At the disability hearing, Dr. William McConochie, Ph.D., testified as a medical expert. Noting that the medical examiners made a provisional diagnosis of personality disorder, he concluded that the medical evidence did not support the diagnosis. In Dr. McConochie's opinion, Morgan's depression was more likely a side effect of his alcoholism and substance abuse. Dr. McConochie also testified that Morgan had only slight difficulties in maintaining social functioning; never or seldom had deficiencies of concentration, persistence, or pace; and had no significant limitations on a mental functional capacity assessment.

In reaching his decision to deny Morgan's claim, the ALJ concluded that Morgan's assertions, both in his testimony and his statements to the medical examiners, were not highly credible. In the ALJ's view, there was a clear conflict between Morgan's statements regarding the severity of his depression and Morgan's behavior as observed under objective testing. According to the ALJ, this conflict supported the conclusion that Morgan's subjective complaints reflected a lack of credibility and a degree of exaggeration.

Based on his credibility determination, the ALJ discounted any medical findings that were based on Morgan's subjective complaints, including the opinions of Dr. Reaves and Dr. Grosscup regarding his ability to work. Although the ALJ determined that Morgan had severe impairments, he opined that they did not meet or equal the requirements for disability, that Morgan retained residual functional capacity to perform his past relevant work (retail clerk); and that Morgan was not disabled within the meaning of the Social Security Act.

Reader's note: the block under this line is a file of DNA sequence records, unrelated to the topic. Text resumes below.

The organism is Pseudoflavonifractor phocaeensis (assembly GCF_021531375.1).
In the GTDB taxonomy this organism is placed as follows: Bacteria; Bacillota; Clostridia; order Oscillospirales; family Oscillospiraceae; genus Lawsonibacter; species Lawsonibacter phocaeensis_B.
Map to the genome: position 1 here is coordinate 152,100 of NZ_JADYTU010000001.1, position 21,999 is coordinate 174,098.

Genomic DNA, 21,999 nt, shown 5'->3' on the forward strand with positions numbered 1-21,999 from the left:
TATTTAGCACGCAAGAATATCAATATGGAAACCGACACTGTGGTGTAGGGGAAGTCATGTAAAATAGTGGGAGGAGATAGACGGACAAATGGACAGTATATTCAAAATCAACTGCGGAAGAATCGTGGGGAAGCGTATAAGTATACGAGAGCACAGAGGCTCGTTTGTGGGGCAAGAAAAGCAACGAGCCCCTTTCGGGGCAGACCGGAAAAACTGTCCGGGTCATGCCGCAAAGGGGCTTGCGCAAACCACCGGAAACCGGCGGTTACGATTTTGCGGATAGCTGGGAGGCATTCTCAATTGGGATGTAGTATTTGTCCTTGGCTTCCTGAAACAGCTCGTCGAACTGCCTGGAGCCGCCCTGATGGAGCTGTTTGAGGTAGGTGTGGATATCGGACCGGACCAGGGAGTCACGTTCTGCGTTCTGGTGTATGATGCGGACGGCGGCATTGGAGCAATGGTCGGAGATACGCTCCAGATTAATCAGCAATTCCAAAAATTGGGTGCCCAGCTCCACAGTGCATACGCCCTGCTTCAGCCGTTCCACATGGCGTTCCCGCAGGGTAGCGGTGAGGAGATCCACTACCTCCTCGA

The ALJ noted that contrary to Morgan's claim of lack of improvement, Dr. Reaves had reported that his mental symptoms improved with medication, and that there were contradictions between Morgan's reports to Dr. Grosscup and Dr. Reaves regarding his activities. Additionally, the ALJ identified inconsistency among the Lane County mental health staff's observations and Morgan's denial of improvement and claims of suicidal thoughts.

Recognizing that Morgan had indicated that he had significant concentration problems while performing tasks on a sustained basis, the ALJ found that his mental status evaluations did not reflect such cognitive defects, but revealed superior intellectual ability. As to Morgan's asserted alcohol dependency, the ALJ noted that he had held his previous job while consuming alcohol at the level he claimed established his alcohol dependency.

Contrary to Dr. Reaves' conclusion that Morgan had "marked limitations," the ALJ concluded that the evidence showed that Morgan adequately coped with the social aspects of daily living, continued to maintain friendships, and manifested above-average intelligence and other cognitive abilities. Although Dr. Reaves had determined that Morgan's mental impairments prevented him from working, the ALJ reached the conclusion that Morgan had demonstrated the ability to work independently and be self-motivated by his participation in specific tasks (meal preparation, laundry, yardwork, child care). The ALJ also found inconsistencies between Dr. Grosscup's and Dr. Reaves's conclusions regarding Morgan's cognitive abilities, including their conclusions regarding Morgan's suicide risk.